Organizers are calling on schools, universities and places of worship to provide sanctuary for all immigrants facing deportation. Do you see this as a way forward?
Yes, but we need to both defend and expand the meaning of “sanctuary.” We can’t just have sanctuary cities for immigrants. It has to be a sanctuary city for everyone — people of color, Muslims, immigrants, refugees, women and the LGBTQ community.
How have your own experiences as an immigrant shaped your politics?
A year after I came to the United States, California passed Proposition 227, which got rid of bilingual education in public schools. I didn’t know any English and I was put into this English-only class. That first year was horrible, very traumatizing for a 9‑year-old. That shaped my understanding of my place in this country as an immigrant, that I was undocumented and what that meant.
As a kid, my mom got active with the Institute of Popular Education of Southern California, which was organizing immigrant families and workers. So at 10, I was out there at protests, talking about how we need to have safe spaces for workers who were being persecuted by the local police.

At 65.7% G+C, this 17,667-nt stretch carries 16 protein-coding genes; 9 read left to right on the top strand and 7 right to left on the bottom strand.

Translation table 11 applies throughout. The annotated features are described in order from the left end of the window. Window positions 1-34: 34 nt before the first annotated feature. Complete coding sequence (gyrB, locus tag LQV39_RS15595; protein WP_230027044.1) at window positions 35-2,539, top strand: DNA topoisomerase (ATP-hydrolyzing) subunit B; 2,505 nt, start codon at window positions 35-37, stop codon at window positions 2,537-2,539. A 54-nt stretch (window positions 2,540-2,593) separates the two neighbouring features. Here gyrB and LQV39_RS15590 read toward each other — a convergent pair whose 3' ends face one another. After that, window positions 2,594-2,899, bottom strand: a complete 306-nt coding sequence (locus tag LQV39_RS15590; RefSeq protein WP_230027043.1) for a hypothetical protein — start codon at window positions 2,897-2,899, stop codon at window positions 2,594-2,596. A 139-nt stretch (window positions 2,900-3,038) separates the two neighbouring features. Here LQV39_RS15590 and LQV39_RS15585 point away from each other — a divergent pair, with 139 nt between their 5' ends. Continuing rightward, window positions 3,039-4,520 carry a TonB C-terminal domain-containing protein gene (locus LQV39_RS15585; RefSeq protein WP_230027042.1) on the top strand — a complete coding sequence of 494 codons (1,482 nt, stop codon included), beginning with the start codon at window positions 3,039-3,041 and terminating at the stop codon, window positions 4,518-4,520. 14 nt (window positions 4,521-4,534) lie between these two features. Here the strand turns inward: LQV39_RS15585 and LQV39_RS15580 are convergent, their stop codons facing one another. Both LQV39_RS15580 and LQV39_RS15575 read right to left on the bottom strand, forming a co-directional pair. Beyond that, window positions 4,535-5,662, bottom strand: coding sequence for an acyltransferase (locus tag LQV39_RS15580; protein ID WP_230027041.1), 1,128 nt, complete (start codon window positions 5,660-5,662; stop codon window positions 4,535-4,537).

What role should the labor movement play in supporting immigrants?
I grew up in a household where my mother was a domestic worker and organizer. My entry point into this movement was the intersection of workers’ rights and immigration. So for me, labor being engaged and fully at the forefront of the immigrant rights fight in this country is not just out of solidarity. Those are our members. We have millions of immigrant workers in our unions. And immigrant workers are what make this country run every day, regardless of whether they have a union contract or not.